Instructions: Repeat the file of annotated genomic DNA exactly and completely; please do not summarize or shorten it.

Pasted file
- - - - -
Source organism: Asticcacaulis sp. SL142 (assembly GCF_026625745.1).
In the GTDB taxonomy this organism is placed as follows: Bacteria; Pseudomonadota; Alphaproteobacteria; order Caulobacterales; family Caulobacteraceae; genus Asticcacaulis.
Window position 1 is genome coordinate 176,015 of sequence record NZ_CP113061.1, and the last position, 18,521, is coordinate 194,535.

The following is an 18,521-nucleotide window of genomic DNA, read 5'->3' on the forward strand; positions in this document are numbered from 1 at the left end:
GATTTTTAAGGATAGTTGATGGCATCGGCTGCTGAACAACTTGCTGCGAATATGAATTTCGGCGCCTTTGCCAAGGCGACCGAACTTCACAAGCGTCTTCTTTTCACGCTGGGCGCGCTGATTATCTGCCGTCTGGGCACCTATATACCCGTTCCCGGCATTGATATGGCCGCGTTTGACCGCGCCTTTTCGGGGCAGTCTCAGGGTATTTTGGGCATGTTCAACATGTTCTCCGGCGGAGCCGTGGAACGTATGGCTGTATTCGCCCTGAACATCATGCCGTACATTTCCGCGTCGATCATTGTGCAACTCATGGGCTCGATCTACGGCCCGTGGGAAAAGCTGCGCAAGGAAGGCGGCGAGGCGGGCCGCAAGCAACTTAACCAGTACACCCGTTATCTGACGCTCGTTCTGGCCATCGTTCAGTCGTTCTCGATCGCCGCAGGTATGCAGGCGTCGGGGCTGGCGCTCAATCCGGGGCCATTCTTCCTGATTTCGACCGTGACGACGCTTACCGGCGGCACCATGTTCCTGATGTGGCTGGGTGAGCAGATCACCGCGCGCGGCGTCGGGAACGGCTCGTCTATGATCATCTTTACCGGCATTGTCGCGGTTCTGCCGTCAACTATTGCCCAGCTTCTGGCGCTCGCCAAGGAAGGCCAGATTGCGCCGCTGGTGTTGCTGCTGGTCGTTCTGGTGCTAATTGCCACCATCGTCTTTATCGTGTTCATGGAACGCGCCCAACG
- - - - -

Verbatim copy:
Source organism: Asticcacaulis sp. SL142 (assembly GCF_026625745.1).
In the GTDB taxonomy this organism is placed as follows: Bacteria; Pseudomonadota; Alphaproteobacteria; order Caulobacterales; family Caulobacteraceae; genus Asticcacaulis.
Window position 1 is genome coordinate 176,015 of sequence record NZ_CP113061.1, and the last position, 18,521, is coordinate 194,535.

The following is an 18,521-nucleotide window of genomic DNA, read 5'->3' on the forward strand; positions in this document are numbered from 1 at the left end:
GATTTTTAAGGATAGTTGATGGCATCGGCTGCTGAACAACTTGCTGCGAATATGAATTTCGGCGCCTTTGCCAAGGCGACCGAACTTCACAAGCGTCTTCTTTTCACGCTGGGCGCGCTGATTATCTGCCGTCTGGGCACCTATATACCCGTTCCCGGCATTGATATGGCCGCGTTTGACCGCGCCTTTTCGGGGCAGTCTCAGGGTATTTTGGGCATGTTCAACATGTTCTCCGGCGGAGCCGTGGAACGTATGGCTGTATTCGCCCTGAACATCATGCCGTACATTTCCGCGTCGATCATTGTGCAACTCATGGGCTCGATCTACGGCCCGTGGGAAAAGCTGCGCAAGGAAGGCGGCGAGGCGGGCCGCAAGCAACTTAACCAGTACACCCGTTATCTGACGCTCGTTCTGGCCATCGTTCAGTCGTTCTCGATCGCCGCAGGTATGCAGGCGTCGGGGCTGGCGCTCAATCCGGGGCCATTCTTCCTGATTTCGACCGTGACGACGCTTACCGGCGGCACCATGTTCCTGATGTGGCTGGGTGAGCAGATCACCGCGCGCGGCGTCGGGAACGGCTCGTCTATGATCATCTTTACCGGCATTGTCGCGGTTCTGCCGTCAACTATTGCCCAGCTTCTGGCGCTCGCCAAGGAAGGCCAGATTGCGCCGCTGGTGTTGCTGCTGGTCGTTCTGGTGCTAATTGCCACCATCGTCTTTATCGTGTTCATGGAACGCGCCCAACG